I don’t know about you, but sometimes reading all of these cooking posts makes me feel simultaneously hungry and exhausted. I’m one of those people who works too much by necessity, and on average I am out of the house for 12 hours just for work and commuting every weekday. So by the time I get home around 7 p.m. and still have to walk and feed the dog and spend time with my dude, the last thing I want to do is make soup from scratch or prep and chop a dozen ingredients for anything. It’s not that I don’t like to cook, or that I’m afraid of cooking. It’s just that after a long day, cooking a meal becomes one more chore I can’t possibly skip, or else I (and my blood sugar) face dire consequences.
The challenge, of course, isn’t in getting enough to eat – I could sit on the couch with a sack of rice cakes and a couple of Diet Cokes every night and not bat an eyelash – but rather in getting adequate nutrition when I do eat. After a while, you start to notice that your nonexistent coffee breakfast, vending machine or Starbucks Bagel lunch, and bag of chips on the sofa dinner just isn’t cutting it. You feel tired and lethargic; you’re getting grumpy, veeeeery grumpy.
Well, take it from me and my lived experience: you can’t keep that up forever, Miss McMuffin 2011. Luckily for you, I’ve whipped my ass into gear in the last year or so and figured out ways I can improve my nutrition and still be the laziest of lazies when it comes to putting dinner on the table.
Pro Tip #1: Take advantage of the weekend. Not just for cooking, but for shopping, too. I’m not saying you have to make a day-by-day plot of exactly what you’re going to eat for each meal, but I would come up with at least five flexible dinner plans to shop for and a handful of easy-to-pack lunch go-to items. As far as cooking goes, I find I can get all of the chopping (and even some of the boiling) done for just about anything I want to eat in an hour or two on a weekend. Way worth it: it lets me eat more veggies throughout the week. Ziplock baggies and tupperware containers are your friends. Another thing the weekend can be handy for is practicing recipes that shouldn’t take long, but that unfamiliarity makes longer. With practice, I’ve made everything from homemade sweet potato fries to casserole and lasagna to stir fry recipes that take me less than 15 minutes of actual hands-on cooking time (I don’t really count the oven-cooking time because it doesn’t require my presence at all, barring house fire).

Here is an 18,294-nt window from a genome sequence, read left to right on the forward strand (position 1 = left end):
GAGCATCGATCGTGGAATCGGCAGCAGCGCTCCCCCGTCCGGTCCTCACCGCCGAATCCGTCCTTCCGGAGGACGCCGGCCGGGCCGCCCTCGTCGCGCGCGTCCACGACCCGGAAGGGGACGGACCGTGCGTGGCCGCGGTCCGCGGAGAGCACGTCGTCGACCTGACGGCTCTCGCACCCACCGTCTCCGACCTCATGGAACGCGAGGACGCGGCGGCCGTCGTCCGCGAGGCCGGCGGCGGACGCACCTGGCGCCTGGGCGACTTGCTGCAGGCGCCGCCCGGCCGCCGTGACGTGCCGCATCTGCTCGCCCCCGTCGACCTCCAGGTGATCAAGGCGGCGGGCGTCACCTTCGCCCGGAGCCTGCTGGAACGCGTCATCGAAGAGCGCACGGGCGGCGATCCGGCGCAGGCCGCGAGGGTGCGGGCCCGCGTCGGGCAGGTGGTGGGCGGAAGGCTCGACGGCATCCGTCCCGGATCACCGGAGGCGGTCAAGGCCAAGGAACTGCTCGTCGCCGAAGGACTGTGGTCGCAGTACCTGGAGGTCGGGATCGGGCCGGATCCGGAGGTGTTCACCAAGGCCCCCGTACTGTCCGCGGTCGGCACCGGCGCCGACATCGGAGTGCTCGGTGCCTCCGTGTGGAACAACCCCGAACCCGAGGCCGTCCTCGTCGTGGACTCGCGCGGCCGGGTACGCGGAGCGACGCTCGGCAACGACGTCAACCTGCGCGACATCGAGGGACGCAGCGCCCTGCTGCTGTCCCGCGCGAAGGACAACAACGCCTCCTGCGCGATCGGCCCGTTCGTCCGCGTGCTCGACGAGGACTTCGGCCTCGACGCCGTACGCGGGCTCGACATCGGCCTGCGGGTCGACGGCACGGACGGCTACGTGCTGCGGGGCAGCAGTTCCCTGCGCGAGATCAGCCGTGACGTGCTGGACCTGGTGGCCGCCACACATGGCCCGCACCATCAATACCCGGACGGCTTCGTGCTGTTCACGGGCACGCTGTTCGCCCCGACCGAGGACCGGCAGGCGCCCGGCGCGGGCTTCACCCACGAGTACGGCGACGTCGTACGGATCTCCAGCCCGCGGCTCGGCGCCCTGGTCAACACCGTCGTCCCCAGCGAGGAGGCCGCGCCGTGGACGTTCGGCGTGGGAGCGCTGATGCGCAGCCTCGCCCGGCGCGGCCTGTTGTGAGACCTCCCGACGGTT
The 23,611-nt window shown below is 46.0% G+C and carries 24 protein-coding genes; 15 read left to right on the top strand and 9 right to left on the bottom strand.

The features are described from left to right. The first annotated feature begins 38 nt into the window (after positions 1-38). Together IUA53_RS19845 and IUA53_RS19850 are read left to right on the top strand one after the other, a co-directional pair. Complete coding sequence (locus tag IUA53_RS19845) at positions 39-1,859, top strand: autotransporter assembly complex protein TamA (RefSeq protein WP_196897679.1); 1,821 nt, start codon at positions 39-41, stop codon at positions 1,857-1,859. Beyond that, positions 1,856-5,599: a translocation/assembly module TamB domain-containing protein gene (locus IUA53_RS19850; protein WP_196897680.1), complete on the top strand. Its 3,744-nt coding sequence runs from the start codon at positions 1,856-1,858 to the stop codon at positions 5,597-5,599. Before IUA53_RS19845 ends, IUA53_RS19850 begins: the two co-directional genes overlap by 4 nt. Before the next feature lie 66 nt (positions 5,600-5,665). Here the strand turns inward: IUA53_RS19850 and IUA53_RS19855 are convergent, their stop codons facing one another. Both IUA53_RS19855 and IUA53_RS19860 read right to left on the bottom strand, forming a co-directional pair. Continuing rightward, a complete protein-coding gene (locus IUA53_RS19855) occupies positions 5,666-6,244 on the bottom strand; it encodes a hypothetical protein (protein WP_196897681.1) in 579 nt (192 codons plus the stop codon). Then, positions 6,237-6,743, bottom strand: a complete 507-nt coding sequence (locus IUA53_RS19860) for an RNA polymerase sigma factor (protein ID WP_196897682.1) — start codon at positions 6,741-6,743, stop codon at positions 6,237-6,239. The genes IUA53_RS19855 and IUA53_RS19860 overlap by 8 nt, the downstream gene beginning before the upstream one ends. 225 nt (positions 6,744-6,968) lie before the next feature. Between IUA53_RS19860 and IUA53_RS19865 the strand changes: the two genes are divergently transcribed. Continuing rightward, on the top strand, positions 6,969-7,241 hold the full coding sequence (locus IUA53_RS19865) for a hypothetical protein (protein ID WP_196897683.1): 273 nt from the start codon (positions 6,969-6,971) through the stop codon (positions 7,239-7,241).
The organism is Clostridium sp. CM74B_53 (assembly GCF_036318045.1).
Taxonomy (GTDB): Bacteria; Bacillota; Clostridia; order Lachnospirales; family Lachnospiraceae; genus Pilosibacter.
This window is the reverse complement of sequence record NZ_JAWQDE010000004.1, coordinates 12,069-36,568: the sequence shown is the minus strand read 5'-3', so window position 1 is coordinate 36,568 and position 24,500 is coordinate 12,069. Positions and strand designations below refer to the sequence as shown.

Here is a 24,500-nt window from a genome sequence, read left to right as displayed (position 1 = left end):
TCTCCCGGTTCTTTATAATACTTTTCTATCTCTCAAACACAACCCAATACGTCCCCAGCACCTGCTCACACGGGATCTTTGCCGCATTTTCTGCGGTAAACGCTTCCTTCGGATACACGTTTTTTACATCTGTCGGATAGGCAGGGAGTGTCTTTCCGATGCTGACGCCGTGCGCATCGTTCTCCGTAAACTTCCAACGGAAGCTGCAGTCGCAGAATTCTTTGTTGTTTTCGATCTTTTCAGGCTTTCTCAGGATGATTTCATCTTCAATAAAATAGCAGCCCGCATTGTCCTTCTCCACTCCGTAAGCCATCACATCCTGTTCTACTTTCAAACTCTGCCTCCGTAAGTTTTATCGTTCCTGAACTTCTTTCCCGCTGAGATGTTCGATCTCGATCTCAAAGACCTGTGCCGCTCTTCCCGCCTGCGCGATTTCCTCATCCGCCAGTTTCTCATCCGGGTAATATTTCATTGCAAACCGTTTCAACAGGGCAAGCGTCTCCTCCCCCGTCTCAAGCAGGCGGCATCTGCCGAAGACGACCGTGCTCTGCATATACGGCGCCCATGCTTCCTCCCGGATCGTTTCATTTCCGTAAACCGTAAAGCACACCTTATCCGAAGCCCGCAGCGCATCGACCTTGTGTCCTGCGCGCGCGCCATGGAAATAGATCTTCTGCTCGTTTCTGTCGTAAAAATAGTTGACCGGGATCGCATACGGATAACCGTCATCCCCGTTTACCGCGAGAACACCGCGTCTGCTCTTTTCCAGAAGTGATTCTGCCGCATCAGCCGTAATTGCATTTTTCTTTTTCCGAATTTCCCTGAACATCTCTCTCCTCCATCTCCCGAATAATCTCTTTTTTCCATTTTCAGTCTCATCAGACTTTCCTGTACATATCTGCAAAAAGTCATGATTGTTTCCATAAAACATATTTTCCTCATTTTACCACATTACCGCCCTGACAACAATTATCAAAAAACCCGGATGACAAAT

Pro Tip #2: Don’t be afraid of frozen. My dude and I are pescetarians, so we’re limited in the easy-to-thaw-and-heat meat options, but we have some great frozen substitutes we’re really stoked on. One of my favorites is the Quorn brand Chick’n Nuggets (the Southwestern ones are my to-die-for favorites). They cook in 10 minutes, they’re reasonable in calories, and, bonus for vegetarians, they’re not made of soy like every other meat substitute out there, so they offer nutritional variety and a break from the constant uptick in estrogen so many soy-based foods shove on you. Dump these on a cookie sheet, cook for 10 minutes, and serve on a plate with some barbecue sauce, and you’re set.